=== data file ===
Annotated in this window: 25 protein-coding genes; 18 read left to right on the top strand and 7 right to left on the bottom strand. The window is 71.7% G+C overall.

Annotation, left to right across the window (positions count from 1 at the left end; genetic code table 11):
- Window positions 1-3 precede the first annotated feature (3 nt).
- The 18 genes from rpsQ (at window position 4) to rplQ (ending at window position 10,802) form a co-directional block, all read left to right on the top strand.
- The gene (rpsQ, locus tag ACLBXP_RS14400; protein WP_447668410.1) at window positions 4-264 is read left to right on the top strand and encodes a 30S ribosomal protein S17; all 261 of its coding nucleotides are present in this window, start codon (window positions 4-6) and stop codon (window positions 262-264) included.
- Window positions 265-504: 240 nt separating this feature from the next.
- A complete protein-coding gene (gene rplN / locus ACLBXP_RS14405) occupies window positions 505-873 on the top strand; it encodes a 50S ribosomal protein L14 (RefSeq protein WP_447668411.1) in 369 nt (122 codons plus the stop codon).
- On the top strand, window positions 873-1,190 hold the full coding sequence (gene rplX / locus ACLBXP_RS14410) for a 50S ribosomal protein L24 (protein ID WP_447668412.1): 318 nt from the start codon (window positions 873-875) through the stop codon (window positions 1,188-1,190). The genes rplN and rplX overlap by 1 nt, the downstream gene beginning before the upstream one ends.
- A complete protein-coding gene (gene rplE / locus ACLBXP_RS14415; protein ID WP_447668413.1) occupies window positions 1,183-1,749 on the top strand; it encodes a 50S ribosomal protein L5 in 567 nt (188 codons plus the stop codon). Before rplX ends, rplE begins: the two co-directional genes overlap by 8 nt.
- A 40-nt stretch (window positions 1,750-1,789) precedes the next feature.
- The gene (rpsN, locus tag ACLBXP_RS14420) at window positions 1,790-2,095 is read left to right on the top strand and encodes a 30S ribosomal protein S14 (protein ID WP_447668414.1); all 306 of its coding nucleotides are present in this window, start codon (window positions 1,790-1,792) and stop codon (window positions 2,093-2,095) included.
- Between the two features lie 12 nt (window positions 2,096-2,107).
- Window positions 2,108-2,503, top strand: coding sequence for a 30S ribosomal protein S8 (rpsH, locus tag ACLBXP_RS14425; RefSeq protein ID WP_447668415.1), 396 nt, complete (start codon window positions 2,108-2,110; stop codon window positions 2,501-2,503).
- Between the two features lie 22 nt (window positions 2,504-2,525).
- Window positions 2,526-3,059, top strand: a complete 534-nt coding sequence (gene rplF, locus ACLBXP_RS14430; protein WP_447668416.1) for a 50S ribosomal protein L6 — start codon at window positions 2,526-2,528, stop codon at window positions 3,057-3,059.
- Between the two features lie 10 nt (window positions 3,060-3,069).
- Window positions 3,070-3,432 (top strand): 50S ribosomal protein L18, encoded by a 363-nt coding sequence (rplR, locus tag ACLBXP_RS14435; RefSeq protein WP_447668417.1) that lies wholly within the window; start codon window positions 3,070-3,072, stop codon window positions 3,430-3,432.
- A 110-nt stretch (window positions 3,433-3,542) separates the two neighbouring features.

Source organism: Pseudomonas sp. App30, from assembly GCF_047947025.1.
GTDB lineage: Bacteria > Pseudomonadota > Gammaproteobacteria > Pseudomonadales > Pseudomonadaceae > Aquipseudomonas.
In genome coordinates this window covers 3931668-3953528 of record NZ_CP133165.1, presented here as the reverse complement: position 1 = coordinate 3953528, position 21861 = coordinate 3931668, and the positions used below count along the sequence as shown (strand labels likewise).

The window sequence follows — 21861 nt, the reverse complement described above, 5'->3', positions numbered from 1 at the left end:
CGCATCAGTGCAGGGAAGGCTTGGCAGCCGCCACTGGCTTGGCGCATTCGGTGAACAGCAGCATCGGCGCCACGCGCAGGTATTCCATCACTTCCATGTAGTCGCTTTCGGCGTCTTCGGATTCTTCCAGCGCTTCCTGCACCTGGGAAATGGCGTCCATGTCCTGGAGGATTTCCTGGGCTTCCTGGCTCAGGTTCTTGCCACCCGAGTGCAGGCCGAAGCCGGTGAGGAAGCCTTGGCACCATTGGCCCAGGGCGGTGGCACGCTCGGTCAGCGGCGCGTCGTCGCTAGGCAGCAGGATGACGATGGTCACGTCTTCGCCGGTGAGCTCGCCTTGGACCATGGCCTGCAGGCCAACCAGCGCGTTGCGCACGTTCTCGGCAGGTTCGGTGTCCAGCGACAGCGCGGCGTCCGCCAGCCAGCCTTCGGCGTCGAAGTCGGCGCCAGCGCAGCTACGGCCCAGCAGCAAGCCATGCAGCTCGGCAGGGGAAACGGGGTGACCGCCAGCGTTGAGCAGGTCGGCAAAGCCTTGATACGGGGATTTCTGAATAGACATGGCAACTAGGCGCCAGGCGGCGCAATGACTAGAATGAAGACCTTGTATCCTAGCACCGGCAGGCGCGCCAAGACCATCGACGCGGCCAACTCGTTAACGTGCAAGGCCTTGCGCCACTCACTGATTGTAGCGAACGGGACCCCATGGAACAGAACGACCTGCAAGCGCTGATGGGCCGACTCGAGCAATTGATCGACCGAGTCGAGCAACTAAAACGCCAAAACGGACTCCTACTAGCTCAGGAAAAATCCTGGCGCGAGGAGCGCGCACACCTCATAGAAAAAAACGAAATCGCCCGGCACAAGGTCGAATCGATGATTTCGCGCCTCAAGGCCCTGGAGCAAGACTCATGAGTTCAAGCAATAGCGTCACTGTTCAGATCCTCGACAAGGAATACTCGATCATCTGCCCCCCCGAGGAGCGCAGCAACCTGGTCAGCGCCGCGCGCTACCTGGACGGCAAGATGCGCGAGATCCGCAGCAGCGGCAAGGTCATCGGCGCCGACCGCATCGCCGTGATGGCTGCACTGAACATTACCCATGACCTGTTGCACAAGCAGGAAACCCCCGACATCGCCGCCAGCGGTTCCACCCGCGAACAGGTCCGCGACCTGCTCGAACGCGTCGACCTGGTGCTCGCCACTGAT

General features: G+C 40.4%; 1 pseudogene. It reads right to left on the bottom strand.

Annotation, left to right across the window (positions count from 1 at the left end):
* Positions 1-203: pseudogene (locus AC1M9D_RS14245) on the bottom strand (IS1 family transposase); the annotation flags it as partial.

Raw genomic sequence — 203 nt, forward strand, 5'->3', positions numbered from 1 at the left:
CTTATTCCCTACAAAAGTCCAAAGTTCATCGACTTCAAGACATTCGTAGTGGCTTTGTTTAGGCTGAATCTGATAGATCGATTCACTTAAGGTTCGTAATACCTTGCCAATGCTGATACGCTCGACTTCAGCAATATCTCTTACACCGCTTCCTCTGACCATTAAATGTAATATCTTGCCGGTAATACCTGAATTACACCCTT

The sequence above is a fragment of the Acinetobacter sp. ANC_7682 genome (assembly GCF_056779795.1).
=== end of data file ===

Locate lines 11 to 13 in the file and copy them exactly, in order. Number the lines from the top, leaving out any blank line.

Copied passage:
- The gene (rpsN, locus tag ACLBXP_RS14420) at window positions 1,790-2,095 is read left to right on the top strand and encodes a 30S ribosomal protein S14 (protein ID WP_447668414.1); all 306 of its coding nucleotides are present in this window, start codon (window positions 1,790-1,792) and stop codon (window positions 2,093-2,095) included.
- Between the two features lie 12 nt (window positions 2,096-2,107).
- Window positions 2,108-2,503, top strand: coding sequence for a 30S ribosomal protein S8 (rpsH, locus tag ACLBXP_RS14425; RefSeq protein ID WP_447668415.1), 396 nt, complete (start codon window positions 2,108-2,110; stop codon window positions 2,501-2,503).